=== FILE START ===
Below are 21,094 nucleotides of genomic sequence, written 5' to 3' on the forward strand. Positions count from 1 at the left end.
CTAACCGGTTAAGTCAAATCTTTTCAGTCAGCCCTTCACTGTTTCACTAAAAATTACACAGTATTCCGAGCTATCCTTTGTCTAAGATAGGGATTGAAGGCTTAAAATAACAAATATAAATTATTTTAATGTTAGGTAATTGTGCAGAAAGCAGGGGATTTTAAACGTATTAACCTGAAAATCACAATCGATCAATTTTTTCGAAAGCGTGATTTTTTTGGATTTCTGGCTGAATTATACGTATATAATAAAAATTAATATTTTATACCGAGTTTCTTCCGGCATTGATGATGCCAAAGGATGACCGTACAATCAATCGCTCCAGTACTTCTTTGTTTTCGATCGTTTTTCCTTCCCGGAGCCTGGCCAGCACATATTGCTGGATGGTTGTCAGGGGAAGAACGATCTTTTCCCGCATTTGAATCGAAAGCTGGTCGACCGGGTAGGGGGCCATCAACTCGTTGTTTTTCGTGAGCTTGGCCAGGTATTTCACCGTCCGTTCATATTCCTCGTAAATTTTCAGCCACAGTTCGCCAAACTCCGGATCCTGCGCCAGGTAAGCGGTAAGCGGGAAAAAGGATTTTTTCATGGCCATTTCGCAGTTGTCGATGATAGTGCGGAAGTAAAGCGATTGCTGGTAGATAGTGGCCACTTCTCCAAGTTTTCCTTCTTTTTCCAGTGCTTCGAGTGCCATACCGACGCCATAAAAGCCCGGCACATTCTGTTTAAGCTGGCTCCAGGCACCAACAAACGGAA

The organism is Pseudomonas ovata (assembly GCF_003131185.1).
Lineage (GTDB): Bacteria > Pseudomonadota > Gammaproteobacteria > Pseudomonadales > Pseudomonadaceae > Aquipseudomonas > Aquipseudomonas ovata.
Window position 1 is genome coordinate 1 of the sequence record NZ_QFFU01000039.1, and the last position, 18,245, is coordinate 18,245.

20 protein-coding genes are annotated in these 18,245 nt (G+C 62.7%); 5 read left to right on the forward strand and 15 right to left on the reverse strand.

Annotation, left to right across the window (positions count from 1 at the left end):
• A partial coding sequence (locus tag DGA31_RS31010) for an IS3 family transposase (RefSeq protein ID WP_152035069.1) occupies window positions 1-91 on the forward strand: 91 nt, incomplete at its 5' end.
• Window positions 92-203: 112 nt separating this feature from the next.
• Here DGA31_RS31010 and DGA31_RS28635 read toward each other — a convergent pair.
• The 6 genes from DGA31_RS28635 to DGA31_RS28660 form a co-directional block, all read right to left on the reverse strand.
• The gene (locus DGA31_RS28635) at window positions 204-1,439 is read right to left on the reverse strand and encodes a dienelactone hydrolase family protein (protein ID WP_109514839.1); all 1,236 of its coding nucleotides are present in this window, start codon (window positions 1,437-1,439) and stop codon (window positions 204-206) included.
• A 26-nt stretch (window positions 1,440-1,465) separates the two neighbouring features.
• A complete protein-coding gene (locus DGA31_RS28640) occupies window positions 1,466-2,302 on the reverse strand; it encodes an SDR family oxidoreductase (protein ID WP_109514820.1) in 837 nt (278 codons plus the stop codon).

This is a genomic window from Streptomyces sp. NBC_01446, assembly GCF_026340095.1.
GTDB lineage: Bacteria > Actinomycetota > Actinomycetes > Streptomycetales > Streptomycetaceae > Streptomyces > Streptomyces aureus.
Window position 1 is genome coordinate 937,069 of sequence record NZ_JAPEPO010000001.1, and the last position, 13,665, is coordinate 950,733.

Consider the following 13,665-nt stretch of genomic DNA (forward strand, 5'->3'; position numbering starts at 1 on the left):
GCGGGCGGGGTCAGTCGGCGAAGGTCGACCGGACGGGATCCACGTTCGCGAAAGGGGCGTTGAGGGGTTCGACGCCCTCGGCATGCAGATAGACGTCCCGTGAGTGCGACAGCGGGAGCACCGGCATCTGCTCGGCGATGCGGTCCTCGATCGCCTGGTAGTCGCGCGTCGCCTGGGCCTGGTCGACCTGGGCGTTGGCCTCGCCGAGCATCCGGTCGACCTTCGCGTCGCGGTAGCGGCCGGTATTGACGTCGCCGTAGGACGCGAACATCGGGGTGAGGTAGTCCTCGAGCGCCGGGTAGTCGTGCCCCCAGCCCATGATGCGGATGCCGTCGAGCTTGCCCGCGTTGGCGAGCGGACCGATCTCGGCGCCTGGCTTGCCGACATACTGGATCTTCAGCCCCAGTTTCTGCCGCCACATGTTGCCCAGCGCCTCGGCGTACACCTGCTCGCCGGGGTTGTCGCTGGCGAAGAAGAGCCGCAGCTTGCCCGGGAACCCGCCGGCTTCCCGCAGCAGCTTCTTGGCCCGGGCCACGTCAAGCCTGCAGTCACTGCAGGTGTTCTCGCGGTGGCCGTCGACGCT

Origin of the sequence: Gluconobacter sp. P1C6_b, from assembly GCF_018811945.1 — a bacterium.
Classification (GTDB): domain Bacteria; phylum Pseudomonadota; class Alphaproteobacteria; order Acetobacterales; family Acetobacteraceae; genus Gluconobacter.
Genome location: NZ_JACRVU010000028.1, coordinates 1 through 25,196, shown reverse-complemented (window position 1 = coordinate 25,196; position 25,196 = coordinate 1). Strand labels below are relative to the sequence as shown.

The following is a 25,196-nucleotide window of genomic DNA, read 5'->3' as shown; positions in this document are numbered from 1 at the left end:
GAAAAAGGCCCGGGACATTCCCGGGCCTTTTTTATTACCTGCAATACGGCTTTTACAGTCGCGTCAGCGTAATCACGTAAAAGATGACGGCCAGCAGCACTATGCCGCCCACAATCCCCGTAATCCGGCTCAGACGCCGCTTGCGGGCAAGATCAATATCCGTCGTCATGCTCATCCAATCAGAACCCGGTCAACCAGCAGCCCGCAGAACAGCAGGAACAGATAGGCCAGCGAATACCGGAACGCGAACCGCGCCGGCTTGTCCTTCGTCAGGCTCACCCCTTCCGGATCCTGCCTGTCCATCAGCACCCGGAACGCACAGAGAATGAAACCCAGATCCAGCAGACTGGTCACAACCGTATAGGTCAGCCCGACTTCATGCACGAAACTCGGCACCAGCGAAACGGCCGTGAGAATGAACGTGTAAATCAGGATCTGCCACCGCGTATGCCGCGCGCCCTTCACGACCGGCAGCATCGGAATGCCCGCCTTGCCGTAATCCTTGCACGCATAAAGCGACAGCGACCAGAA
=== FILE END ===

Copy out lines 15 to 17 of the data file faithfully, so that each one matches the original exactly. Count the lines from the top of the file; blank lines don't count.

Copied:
This is a genomic window from Streptomyces sp. NBC_01446, assembly GCF_026340095.1.
GTDB lineage: Bacteria > Actinomycetota > Actinomycetes > Streptomycetales > Streptomycetaceae > Streptomyces > Streptomyces aureus.
Window position 1 is genome coordinate 937,069 of sequence record NZ_JAPEPO010000001.1, and the last position, 13,665, is coordinate 950,733.